“Darwin was a staunch believer in the role of walking and biking for transportation in addition to recreation,” says Annette Triplett, the current CEO of PedNet, which organized Darwin’s memorial ride. “He recognized that you have to build safe places for those forms of transportation to be safe and reliable.”
While it was a personal passion of Darwin’s, Axie says her husband’s push for expanded trail access and green spaces reflected a wider sense that he was doing right by the citizens of Columbia.
“He wanted them because they contributed in such a huge manner to what he believed was important for our citizens: to have good health and recreation and what he would term ‘a satisfactory life,’” Axie says. “It was part of the duty of our government to try to see that our citizens had these things. Not that it was the only thing that was important in a city, but I think he felt that he could play a special role in making these things happen because he had such great enthusiasm for them and had his skill in working with people.”
More than anything, Hindman hoped that his efforts would ensure a high quality of life in Columbia for generations to come.
At Darwin’s funeral, his son, Skip, spoke about the best way he could think for the city’s citizens to honor his father: Use the things he helped create.
“Perhaps his legacy will be the things that endure and enable people in the next generation and the next generation to have healthy and active lives,” Axie says.
“They will remember him with a big smile on his face, as a very optimistic person. A tremendous amount of perseverance. He realized things wouldn’t happen overnight. They happen because you keep working at them.”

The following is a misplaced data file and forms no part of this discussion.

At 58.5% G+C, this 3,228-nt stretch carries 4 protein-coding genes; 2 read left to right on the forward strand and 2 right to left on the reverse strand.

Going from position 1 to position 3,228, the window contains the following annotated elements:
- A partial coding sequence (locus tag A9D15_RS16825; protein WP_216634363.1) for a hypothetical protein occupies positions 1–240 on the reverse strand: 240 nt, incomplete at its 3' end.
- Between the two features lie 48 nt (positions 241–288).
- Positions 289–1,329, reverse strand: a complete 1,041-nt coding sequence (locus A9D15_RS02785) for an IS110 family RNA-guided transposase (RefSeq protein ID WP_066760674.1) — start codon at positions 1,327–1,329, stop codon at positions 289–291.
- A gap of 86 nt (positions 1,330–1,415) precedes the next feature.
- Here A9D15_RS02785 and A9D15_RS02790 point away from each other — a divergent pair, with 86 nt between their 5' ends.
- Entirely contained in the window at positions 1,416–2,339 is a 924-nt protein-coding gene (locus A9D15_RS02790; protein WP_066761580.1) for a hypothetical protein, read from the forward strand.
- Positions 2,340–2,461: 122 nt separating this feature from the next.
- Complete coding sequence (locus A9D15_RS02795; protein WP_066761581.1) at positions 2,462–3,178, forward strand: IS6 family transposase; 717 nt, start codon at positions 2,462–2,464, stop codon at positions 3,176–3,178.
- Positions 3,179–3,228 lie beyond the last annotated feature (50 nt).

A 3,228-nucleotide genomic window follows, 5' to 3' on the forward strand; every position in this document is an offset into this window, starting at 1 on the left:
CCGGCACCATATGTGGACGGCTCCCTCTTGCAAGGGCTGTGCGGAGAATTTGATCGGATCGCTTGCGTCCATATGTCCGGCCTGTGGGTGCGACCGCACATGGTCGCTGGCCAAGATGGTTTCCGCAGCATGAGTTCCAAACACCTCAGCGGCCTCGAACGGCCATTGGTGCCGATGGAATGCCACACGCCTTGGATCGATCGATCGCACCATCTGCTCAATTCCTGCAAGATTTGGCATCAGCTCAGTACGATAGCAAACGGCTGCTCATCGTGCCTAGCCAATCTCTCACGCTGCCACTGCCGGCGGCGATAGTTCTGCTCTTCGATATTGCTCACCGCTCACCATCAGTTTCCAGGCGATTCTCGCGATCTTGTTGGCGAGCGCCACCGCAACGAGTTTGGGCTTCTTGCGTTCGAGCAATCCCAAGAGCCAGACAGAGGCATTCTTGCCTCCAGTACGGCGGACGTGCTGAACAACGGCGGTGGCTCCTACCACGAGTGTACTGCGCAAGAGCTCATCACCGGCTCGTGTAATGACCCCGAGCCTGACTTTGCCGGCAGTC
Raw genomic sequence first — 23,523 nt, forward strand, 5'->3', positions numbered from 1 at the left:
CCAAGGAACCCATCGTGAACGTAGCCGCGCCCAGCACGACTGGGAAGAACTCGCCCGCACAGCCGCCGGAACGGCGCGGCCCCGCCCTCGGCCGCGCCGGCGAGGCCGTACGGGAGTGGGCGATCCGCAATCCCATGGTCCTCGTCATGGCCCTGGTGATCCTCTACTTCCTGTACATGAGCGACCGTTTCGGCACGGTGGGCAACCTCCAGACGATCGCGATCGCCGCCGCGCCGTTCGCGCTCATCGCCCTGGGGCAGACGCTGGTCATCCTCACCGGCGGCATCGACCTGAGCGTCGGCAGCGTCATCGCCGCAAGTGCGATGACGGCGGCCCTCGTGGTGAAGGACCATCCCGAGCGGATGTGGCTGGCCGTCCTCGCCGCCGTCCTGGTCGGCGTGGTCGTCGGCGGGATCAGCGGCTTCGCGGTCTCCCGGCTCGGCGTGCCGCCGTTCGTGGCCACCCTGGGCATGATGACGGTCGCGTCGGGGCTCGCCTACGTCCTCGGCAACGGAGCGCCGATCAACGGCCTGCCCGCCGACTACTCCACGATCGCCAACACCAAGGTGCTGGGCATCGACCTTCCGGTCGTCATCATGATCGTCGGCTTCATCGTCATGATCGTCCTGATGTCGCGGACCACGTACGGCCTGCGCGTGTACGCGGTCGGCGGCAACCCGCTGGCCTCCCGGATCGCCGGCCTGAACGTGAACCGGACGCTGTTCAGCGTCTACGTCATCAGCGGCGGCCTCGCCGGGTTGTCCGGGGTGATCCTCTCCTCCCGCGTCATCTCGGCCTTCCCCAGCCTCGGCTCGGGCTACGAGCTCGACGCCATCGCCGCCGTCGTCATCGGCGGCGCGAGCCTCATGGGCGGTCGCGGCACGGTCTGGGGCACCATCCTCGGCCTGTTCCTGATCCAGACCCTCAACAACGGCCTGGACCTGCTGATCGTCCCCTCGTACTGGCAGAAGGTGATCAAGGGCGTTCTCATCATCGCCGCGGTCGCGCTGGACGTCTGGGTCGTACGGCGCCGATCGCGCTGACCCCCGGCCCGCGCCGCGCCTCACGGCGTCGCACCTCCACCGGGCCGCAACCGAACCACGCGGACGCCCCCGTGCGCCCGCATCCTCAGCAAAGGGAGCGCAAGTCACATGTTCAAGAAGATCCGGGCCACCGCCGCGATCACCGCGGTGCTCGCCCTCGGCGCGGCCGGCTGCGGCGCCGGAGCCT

The Stuff of Legacy
Some of the accomplishments by Hindman and the Columbia City Council during Hindman’s 15 years as mayor:
- Acquired and developed Stephens Lake Park, by popular vote.
- Established the Mayor’s Task Force on Race Relations.
- Expanded non-smoking ordinance.
- Constructed the city drinking water plant and the state-of-the-art waste water treatment plant.
- Acquired A. Perry Philips Park.
- Adopted a complete streets program, which ensures safe space for pedestrians, bicyclists, wheelchairs, and motorized vehicles on new and major streets.
- Oversaw the acquisition (and sometimes development) of many neighborhood parks.
- Established the Mayor’s Challenge: Bike, Walk & Wheel Week.
- Acquired and developed Flat Branch Park.
- Installed numerous cross walks, pedestrian crossing lights, and bike lanes and adopted advanced sidewalk standards and policies and other changes improving pedestrian and bicycling facilities for recreation and alternative transportation.
- Improved affordable housing programs.
- Constructed the City County Health Building and the City Hall addition.
- Improved stormwater and development regulations, including landscaping, land disturbance, tree preservation, and sign control.
- Established the Columbia Police Review Board.